A couple weeks ago, New York City comptroller and Democratic mayoral frontrunner Bill Thompson called the Bloomberg administration's housing policies "a failure." Yesterday, Mayor Bloomberg's Department of Housing Preservation and Development was trumpeting its success at meeting this year's affordable housing targets.
Could they both be right? Better yet, might they both be overselling it a bit?
In a video response to a voter's question on August 5, Thompson said: "I think that New York City has failed over the last eight years to create enough affordable housing units and, as we look at affordability, we have to talk about it and think about it as low, moderate and middle-income housing, and they just have failed to do that. We need to approach housing and look at it as a crisis."
At the end of his first year in City Hall, Bloomberg unveiled a plan to spend $5 billion over five years producing 65,000 units of affordable housing. Housing activists wanted more. In the 2005 mayoral campaign, Democrat Freddy Ferrer unveiled a plan to create 167,000 units over 10 years. Team Bloomberg pooh-poohed Ferrer's idea at first, but a few weeks later put out its own, bulked-up initiative: $7.5 billion to create or preserve 165,000 units over a decade.
While the claim that it is "the largest municipal housing program in the nation" is not strictly true (Mayor Koch's housing plan devoted more money, in today's terms, and appears to have built more units than Bloomberg set out to), the Bloomberg initiative has launched about three times as many affordable units per year as under the Giuliani administration. It also gets kudos for using creative financing to open housing to households that are too poor to afford a decent place to live but too rich to qualify for standard housing programs. Bloomberg, of course, touts the plan in his campaign literature.
Yesterday, HPD announced that "amid a nationwide economic downturn and an uncertain housing market, the city has financed more than 12,500 units of affordable housing for middle-class and low-income New Yorkers over the last fiscal year," meeting its target. "In the midst of this economic downturn and the precipitous drop in housing starts nationally, New York City continues to forge ahead to create quality, safe and affordable housing for all New Yorkers," the housing commissioner, Raphael Cestero, said in a statement. "While many people thought we would miss the ambitious target that we set for ourselves, but we were able to reach this milestone because we saw opportunities where others only saw roadblocks."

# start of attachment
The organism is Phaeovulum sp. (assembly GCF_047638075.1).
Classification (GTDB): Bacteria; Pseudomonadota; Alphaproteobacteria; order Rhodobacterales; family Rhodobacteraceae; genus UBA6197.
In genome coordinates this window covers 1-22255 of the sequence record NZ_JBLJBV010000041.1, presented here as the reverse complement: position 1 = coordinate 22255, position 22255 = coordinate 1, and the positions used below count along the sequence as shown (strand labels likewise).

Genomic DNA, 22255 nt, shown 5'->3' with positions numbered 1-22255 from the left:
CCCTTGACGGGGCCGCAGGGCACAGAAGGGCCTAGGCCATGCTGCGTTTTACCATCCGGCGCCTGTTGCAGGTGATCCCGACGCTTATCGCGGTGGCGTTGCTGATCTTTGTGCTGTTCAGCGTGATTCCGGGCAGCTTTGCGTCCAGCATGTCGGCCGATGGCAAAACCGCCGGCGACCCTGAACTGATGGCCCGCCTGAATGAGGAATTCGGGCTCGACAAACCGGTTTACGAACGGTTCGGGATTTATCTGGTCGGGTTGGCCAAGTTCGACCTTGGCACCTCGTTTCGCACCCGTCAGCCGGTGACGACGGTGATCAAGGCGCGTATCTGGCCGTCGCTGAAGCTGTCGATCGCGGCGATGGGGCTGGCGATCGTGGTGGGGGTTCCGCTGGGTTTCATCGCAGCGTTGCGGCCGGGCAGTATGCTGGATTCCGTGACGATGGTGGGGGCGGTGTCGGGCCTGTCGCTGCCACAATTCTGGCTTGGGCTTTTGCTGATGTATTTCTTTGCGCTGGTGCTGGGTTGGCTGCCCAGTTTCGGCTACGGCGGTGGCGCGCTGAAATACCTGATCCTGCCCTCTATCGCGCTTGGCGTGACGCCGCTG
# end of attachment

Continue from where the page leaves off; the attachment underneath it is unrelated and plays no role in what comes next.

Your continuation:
But in meeting that number, HPD may have reinforced concerns about the overall viability of the rest of the plan.
In the first place, the goal for the recent fiscal year was itself revised downward by 23 percent when the city earlier this year decided, in the face of budget constraints, to stretch its original decade-length plan to 11 years.
More importantly, the mayor's affordable housing plan calls for preserving 73,000 units of existing housing (through rehab funding or new financing) and building 92,000 units of new housing. Building new housing is the more expensive part. But the city has focused on the cheaper stuff first: It is 80 percent done with the preservation units, but has achieved only 38 percent of its new construction goal.
The numbers HPD touted yesterday reflect this skew. Of units financed last year, there were twice as many preservation units as new construction. The city missed its target for new construction in 2009 by 13 percent.
That mix matters because the cost of new construction, and the glut of that work that remains undone, has been identified as the biggest risk to the overall success of the mayor's plan.
A report by the Independent Budget Office in late 2007 found that while the city appeared to have the money to meet its preservation target, "Funding the remaining units to meet the plan's new construction goals, however, may pose more of a challenge." The report continued: "In contrast, IBO projects that HPD's capital budget is sufficient to fund slightly less than half49 percentof the units needed to meet new construction targets."
HPD disputed the numbers in that IBO report, saying that it exaggerated the budget crunch. The city did not push to add more money to the housing effort, despite rising construction costs around the city. The decision to stretch the plan out over another year suggests that cost pressures were fairly serious. The tightest constraints on the city's housing ambitions might come from Washington, where the federal government controls how many tax credits each state gets to build affordable housing.
Sure, the mayor's plan has critics who think it is too small, is offset by other policy decisions he has made or directs too much of its housing to moderate- and middle-income people rather than the poor.
But has it really been a "failure" as Thompson says?
It's unclear how Thompson defines failure, but it seems a harsh diagnosis. Rather than calling the completion of 65,000 units so far a "failure," it's much fairer to say that the plan could failmeaning, fall far short of its goalsbetween now and the end date in 2014, leaving thousands of people without the housing that the mayor promised in his (first) re-election campaign.
In his August 5 remarks, Thompson said the city needed a "21st century Mitchell-Lama program" and to "work with labor" to get more housing built, but did not detail either approach.
Tonight, Thompson debates his primary opponent, Councilman Tony Avella, who has his own ideas on housing, including a plan to raise taxes on vacant lots and buildings in a bid to push them onto the housing market.
After the primary, there'll be two debates for Bloomberg and his Democratic opponentplenty of time to learn if either has a plan to get from here to 165,000 units.